(Slaughter — highly educated, sought-after and at the top of her industry — acknowledges that not many people have her version of the dilemma; she then moves on to make the case that there’s a strong connection between family-friendly workplace policies and economic performance on many levels of corporate life).
The 1 percent (Slaughter, along with this woman) does play an important role for the rest of us: Unless they pave the way by demanding respect for personal time, nothing will change. If an executive wants to attend their child’s Halloween play, he or she should state that clearly and without shame to their peers and superiors. This will change culture over time, and those at the top have the luxury and responsibility of taking a stand.
Slaughter tells us that she makes a point in her professional persona of not hiding that she is, too, a mother: “Whenever I am introduced at a lecture or other speaking engagement, I insist that the person introducing me mentions that I have two sons,” Slaughter writes. “It seems odd to me to list degrees, awards, positions, and interests and not include the dimension of my life that is most important to me.”
I love that.
2. Fathers are parents, too
The fathers I know often provide equal childcare, and sometimes the lion’s share. They do pickups, they do drop-offs, they do ballet buns, they do sick days.
When we talk about “having it all” we can no longer just muse about mothers. If women want change, we need to change the language of the conversation. Slaughter acknowledges this, but I think she can go further.
It is workers who need family-friendly policies. In dual-income households, critical policies like flex time, paid parental leave and job shares are just as likely to benefit men as they are women.
Recognize and accept that, and now we can begin to talk about the economic cost of family-hostile work places and reasons why even more change must visit the culture of corporate America.
3. Real career guidance
Sea change takes time to sort out. In the meantime, I want advice that will help my generation and the ones behind me navigate their career paths and support their families. Slaughter provides some of this, in ways that might surprise young women, but I think does much to advance the discussion.
For example, she recommends that women establish themselves in their careers first but then have children before 35. The most demanding parenting years are when children are aged 8 to 18; women (I would edit that to say any parent) can aim for career flexibility and career plateaus (what Slaughter labels “investment intervals”) during that window and then come “back on line” and rise to the top by their 50s.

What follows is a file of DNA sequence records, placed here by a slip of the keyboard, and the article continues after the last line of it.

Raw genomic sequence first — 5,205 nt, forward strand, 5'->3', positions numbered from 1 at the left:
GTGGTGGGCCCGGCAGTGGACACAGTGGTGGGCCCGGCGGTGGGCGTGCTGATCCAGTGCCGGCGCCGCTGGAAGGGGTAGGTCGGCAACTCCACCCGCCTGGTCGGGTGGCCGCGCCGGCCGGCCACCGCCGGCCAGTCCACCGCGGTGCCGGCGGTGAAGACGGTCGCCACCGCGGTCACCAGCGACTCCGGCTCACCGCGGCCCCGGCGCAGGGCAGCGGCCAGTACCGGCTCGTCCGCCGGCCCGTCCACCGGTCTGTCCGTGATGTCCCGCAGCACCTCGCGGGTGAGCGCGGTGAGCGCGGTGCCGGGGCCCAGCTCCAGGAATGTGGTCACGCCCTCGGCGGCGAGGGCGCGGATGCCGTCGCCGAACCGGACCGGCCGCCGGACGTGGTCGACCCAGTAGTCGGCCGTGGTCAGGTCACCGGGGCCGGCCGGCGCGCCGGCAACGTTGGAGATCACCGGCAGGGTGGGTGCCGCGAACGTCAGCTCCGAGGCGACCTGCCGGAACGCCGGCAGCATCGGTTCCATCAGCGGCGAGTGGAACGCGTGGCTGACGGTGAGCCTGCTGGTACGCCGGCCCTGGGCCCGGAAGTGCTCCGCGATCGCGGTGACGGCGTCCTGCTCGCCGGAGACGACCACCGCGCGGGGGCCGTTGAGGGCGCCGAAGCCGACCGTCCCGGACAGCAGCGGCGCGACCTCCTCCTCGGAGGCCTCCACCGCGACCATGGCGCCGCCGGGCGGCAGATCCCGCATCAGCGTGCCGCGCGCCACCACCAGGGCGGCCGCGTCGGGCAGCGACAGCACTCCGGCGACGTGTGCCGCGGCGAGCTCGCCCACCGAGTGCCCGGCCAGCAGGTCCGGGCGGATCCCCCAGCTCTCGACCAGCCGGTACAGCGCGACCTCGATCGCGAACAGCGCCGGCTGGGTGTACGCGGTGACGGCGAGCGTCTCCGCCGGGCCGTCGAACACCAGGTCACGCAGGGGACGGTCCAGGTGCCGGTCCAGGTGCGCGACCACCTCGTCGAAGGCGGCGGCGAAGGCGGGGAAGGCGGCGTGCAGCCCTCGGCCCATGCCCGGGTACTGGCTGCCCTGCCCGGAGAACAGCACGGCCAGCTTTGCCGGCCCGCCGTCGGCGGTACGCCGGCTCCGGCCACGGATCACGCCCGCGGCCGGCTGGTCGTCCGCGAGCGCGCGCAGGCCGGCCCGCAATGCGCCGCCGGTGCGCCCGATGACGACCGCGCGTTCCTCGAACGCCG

I would have loved that advice early on in my career.
When I was a young employee, no mentor ever pulled me aside and advised me on the land mines I would soon face and how to best navigate around them.
And when I decided to leave one full-time job in order to be more present for my children, there was little available to me on how to piece together a newly improved version of my career, version 2.0, or why it was critical that I kept my career on the warming burner and not shove it in the deep freeze.
Working parents need to know how to lobby employers about work/life balance. We need tips on how to remember to be present with our children during the time we have with them. We need executives who are sticking their necks out for those behind.
We need programs for retraining. As women we need to know how to figure out if our male counterparts are being paid more for the same job done, and what to do about that. And we need help crafting new resumes that don’t scream, “I had a child so now I’m a bad bet.”
Any air time the issues of concern to working parents get, the better. I hope Slaughter’s brave article does much to push the envelope and stimulate valuable discussion, instead of fueling more sand-throwing.
Because above all (employers take note), parents are incredible multi-taskers. We’re busy juggling and working hard, and we just don’t have time for another bout in the sandbox.